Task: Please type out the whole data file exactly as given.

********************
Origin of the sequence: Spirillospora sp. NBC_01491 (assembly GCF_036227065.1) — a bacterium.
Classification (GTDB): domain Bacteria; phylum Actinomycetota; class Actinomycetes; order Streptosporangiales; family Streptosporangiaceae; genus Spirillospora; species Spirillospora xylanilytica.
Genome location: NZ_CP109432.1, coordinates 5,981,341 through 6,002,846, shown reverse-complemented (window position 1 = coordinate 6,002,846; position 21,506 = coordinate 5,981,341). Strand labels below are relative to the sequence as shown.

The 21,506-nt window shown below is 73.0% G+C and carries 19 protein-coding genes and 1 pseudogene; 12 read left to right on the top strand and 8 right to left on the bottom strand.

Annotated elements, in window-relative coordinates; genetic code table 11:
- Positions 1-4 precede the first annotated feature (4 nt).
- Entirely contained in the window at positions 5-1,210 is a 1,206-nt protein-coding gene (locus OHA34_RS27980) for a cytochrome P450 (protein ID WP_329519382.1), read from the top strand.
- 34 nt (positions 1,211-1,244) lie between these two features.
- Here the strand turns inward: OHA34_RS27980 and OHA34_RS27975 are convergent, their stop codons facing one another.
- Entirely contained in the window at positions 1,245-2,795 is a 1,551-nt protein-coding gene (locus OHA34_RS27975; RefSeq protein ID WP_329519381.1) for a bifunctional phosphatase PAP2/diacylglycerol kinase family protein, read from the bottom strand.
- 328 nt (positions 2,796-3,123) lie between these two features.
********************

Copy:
Origin of the sequence: Spirillospora sp. NBC_01491 (assembly GCF_036227065.1) — a bacterium.
Classification (GTDB): domain Bacteria; phylum Actinomycetota; class Actinomycetes; order Streptosporangiales; family Streptosporangiaceae; genus Spirillospora; species Spirillospora xylanilytica.
Genome location: NZ_CP109432.1, coordinates 5,981,341 through 6,002,846, shown reverse-complemented (window position 1 = coordinate 6,002,846; position 21,506 = coordinate 5,981,341). Strand labels below are relative to the sequence as shown.

The 21,506-nt window shown below is 73.0% G+C and carries 19 protein-coding genes and 1 pseudogene; 12 read left to right on the top strand and 8 right to left on the bottom strand.

Annotated elements, in window-relative coordinates; genetic code table 11:
- Positions 1-4 precede the first annotated feature (4 nt).
- Entirely contained in the window at positions 5-1,210 is a 1,206-nt protein-coding gene (locus OHA34_RS27980) for a cytochrome P450 (protein ID WP_329519382.1), read from the top strand.
- 34 nt (positions 1,211-1,244) lie between these two features.
- Here the strand turns inward: OHA34_RS27980 and OHA34_RS27975 are convergent, their stop codons facing one another.
- Entirely contained in the window at positions 1,245-2,795 is a 1,551-nt protein-coding gene (locus OHA34_RS27975; RefSeq protein ID WP_329519381.1) for a bifunctional phosphatase PAP2/diacylglycerol kinase family protein, read from the bottom strand.
- 328 nt (positions 2,796-3,123) lie between these two features.